Exploring the history behind WA


This is the current location of Westford Academy

Kayla Chavier, Features Editor

Many students and faculty at Westford Academy often encounter the same predicament; they are asked to explain the story behind the “academy” in the school’s name.  However, WA does not only have an interesting story behind the name, but also an intriguing purpose in the community and beyond.

So how did WA grow from twenty-eight boys and nine girls in 1792 into the school with over 1,600 students today?

In 1792, Zaccheus Wright, a prominent farmer, tanner, Revolutionary War colonel, and state legislator, founded Westford Academy. At the time, there weren’t many public high schools.  An academy served to provide instruction beyond basic reading, writing, and math.  WA maintains the “academy” in its name for tradition’s sake and because of the values established with the first Westford Academy. 

Academies were generally private and maintained by a board of trustees.  By the 1800s, WA gained partial support from town funds and the WA Trustees became a support organization that is still in place today.  Currently, there are fifteen active members with Joseph Lisi as the WA Trustee President and Patti Bradley, a WA graduate, as an Honorary Member.

“The mission of the WA Trustees is the management and distribution of the inherited and entrusted funds in its care for the benefit of Westford Academy and its students,” said Lisi.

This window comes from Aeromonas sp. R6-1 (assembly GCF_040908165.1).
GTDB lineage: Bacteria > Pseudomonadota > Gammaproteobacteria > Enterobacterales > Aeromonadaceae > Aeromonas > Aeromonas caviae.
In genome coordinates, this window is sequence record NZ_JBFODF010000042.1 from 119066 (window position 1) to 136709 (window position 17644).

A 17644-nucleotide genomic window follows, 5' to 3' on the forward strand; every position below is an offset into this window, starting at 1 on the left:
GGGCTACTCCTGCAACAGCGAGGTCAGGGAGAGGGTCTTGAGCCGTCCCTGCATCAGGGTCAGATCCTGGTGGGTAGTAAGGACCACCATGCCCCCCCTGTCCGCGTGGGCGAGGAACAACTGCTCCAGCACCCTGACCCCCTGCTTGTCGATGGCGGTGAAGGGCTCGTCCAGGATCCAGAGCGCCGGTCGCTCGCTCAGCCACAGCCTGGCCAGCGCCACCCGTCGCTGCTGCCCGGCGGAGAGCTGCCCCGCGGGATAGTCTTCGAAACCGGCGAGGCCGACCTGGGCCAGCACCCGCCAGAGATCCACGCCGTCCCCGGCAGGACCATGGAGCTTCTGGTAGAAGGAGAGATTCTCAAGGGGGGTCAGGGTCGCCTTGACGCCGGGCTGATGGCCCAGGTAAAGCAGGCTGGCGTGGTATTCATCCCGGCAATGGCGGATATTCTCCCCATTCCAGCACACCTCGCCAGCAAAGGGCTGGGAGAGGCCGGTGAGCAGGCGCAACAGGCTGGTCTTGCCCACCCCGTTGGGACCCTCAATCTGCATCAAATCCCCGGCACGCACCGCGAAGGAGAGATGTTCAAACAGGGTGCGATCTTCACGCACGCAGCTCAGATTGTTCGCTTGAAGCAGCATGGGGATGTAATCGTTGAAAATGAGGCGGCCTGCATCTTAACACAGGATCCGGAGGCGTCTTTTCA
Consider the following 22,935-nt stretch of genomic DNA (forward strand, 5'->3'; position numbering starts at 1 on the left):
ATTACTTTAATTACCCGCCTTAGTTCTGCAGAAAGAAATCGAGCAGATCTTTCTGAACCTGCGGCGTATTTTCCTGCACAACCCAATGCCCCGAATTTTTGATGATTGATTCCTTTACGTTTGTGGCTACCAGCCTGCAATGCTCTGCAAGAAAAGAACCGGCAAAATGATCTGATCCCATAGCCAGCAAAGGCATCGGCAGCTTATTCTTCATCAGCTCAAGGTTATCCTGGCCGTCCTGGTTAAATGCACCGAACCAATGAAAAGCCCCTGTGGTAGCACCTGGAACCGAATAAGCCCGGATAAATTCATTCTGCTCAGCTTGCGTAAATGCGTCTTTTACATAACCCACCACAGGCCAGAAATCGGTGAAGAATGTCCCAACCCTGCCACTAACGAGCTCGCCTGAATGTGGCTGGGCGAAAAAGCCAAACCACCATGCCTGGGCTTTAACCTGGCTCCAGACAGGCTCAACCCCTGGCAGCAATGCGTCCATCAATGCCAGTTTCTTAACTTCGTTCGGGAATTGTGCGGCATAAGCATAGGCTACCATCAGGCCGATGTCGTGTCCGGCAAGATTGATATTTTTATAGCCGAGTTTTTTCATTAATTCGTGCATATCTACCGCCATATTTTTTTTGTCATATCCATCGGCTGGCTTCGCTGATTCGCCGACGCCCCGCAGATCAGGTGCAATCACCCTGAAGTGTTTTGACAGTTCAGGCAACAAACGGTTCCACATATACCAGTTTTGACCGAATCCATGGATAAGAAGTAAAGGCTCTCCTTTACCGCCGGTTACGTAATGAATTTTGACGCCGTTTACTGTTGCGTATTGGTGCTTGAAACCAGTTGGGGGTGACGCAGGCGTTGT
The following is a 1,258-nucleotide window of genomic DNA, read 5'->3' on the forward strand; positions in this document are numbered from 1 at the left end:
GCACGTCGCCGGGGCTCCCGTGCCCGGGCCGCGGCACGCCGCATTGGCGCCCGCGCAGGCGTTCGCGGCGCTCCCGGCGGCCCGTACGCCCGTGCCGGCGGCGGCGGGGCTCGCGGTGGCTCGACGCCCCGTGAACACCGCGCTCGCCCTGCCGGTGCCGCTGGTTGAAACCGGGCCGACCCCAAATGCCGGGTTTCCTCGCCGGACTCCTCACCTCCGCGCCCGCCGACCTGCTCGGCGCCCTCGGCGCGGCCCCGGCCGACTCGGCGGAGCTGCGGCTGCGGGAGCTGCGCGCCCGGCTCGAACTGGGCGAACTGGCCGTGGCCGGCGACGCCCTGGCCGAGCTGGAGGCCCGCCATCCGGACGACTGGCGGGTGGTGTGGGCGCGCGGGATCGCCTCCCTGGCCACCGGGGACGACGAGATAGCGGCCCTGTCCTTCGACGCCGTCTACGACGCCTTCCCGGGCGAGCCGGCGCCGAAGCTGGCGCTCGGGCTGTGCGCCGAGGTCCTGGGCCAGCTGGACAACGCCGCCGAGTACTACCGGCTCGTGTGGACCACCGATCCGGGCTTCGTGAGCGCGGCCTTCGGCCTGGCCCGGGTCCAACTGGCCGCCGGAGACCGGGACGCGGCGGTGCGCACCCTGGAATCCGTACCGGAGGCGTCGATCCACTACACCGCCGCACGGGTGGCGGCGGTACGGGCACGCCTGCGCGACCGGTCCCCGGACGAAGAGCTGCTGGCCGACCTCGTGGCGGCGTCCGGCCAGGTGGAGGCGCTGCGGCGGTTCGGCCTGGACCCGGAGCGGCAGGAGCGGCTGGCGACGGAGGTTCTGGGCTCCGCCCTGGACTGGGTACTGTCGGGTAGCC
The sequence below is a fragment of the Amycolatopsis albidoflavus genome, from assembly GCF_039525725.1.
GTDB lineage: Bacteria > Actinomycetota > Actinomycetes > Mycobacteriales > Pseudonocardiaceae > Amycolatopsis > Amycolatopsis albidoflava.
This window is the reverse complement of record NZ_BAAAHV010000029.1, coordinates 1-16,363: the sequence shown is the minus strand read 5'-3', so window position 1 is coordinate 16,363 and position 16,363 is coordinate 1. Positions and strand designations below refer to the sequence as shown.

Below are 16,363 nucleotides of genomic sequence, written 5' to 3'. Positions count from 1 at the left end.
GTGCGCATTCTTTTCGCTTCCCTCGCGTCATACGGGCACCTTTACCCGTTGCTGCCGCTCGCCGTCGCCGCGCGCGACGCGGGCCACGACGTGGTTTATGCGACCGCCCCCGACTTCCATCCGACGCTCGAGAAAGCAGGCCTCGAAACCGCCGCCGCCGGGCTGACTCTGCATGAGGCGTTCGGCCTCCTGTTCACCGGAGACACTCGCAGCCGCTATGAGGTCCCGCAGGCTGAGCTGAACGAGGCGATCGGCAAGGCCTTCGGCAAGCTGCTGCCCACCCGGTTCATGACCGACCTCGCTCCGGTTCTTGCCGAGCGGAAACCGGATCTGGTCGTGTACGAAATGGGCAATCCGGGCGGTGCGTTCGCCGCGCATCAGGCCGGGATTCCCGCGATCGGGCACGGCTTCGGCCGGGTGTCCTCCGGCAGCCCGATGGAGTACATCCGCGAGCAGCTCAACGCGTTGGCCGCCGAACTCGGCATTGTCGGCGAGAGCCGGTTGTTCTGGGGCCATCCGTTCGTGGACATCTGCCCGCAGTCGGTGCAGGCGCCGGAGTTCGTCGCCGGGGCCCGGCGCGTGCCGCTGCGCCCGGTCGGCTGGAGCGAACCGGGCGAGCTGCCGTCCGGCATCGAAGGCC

A bell cast by Paul Revere, whose son attended WA, decorates the front lobby

There is an endowment fund of about $2.5 million dollars that provides about $120,000 a year for student scholarships, school gifts, and legal and business expenses.  Student scholarships range from the Abbott Award in honor of one of the original trustees to the Westford Academy Student Council scholarship.  In addition to the generous opportunities offered by a school with a rich history, there is a familiarity that brings students and faculty back to Westford Academy time and time again.

“It’s a place that is very supportive of its students and faculty. Students that return as faculty members most likely enjoyed this atmosphere and wanted to continue its legacy […] Your principal, Mr. Antonelli, was a WA student when I was principal,” said Lisi.

Along with Principal James Antonelli, many faculty have returned to Westford Academy after being students.

“WA has not changed much since I graduated. I was really eager to join our community again due to the sense of collaboration and dedication both teachers, administration and students bring to our school,” said biology teacher Stefana Albu, whose alma mater is WA.

Students have always seen something special in WA.  As English teacher alumna Rebecca Ingerslev puts it, WA is memorable because of its ability to change for the better.

The change that stands out the most to me is the diversity that we now have in our student body and even in our staff.  […]  The students of WA today also display much more tolerance and familiarity with different groups of people, especially regarding gay and transgendered people.  Big changes occurred in 25 years,” said Ingerslev.

Westford Academy has changed multiple locations over the years and has acquired much diversity, yet there are steadfast aspects that make WA unique.  The name has lasted over 200 years and an important legacy is still in place as it was back in 1792.

“Its legacy should be to continue supporting its students, to prepare them to become successful contributors to our American and world society.  We have never seen a world so complex as it is today and in need of strong leaders that will keep our country safe, strong and prosperous,” said Lisi.